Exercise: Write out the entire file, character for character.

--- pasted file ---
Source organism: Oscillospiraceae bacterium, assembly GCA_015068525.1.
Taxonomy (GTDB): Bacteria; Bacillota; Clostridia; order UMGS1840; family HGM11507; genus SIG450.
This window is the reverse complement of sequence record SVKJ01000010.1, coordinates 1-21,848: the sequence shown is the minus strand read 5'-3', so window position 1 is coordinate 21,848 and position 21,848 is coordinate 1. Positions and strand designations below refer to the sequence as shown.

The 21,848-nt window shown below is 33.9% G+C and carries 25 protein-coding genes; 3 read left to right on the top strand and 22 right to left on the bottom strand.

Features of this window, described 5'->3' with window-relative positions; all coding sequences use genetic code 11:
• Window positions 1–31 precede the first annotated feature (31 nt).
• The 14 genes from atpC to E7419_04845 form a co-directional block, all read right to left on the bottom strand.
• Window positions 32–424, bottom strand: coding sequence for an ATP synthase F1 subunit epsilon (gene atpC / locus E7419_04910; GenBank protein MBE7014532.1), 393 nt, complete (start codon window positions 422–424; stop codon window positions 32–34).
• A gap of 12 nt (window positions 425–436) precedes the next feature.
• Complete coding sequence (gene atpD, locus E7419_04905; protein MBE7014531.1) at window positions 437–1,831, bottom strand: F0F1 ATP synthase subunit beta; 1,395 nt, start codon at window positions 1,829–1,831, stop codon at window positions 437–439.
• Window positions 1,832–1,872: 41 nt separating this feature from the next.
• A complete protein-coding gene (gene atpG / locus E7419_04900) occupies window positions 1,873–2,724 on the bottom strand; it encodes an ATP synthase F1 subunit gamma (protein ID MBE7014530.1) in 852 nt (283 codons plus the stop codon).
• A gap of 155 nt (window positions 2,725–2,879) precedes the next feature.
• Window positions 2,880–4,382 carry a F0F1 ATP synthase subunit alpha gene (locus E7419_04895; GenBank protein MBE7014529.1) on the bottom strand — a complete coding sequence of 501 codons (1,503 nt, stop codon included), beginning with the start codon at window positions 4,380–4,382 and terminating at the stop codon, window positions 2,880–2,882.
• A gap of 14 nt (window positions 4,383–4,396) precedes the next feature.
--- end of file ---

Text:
Source organism: Oscillospiraceae bacterium, assembly GCA_015068525.1.
Taxonomy (GTDB): Bacteria; Bacillota; Clostridia; order UMGS1840; family HGM11507; genus SIG450.
This window is the reverse complement of sequence record SVKJ01000010.1, coordinates 1-21,848: the sequence shown is the minus strand read 5'-3', so window position 1 is coordinate 21,848 and position 21,848 is coordinate 1. Positions and strand designations below refer to the sequence as shown.

The 21,848-nt window shown below is 33.9% G+C and carries 25 protein-coding genes; 3 read left to right on the top strand and 22 right to left on the bottom strand.

Features of this window, described 5'->3' with window-relative positions; all coding sequences use genetic code 11:
• Window positions 1–31 precede the first annotated feature (31 nt).
• The 14 genes from atpC to E7419_04845 form a co-directional block, all read right to left on the bottom strand.
• Window positions 32–424, bottom strand: coding sequence for an ATP synthase F1 subunit epsilon (gene atpC / locus E7419_04910; GenBank protein MBE7014532.1), 393 nt, complete (start codon window positions 422–424; stop codon window positions 32–34).
• A gap of 12 nt (window positions 425–436) precedes the next feature.
• Complete coding sequence (gene atpD, locus E7419_04905; protein MBE7014531.1) at window positions 437–1,831, bottom strand: F0F1 ATP synthase subunit beta; 1,395 nt, start codon at window positions 1,829–1,831, stop codon at window positions 437–439.
• Window positions 1,832–1,872: 41 nt separating this feature from the next.
• A complete protein-coding gene (gene atpG / locus E7419_04900) occupies window positions 1,873–2,724 on the bottom strand; it encodes an ATP synthase F1 subunit gamma (protein ID MBE7014530.1) in 852 nt (283 codons plus the stop codon).
• A gap of 155 nt (window positions 2,725–2,879) precedes the next feature.
• Window positions 2,880–4,382 carry a F0F1 ATP synthase subunit alpha gene (locus E7419_04895; GenBank protein MBE7014529.1) on the bottom strand — a complete coding sequence of 501 codons (1,503 nt, stop codon included), beginning with the start codon at window positions 4,380–4,382 and terminating at the stop codon, window positions 2,880–2,882.
• A gap of 14 nt (window positions 4,383–4,396) precedes the next feature.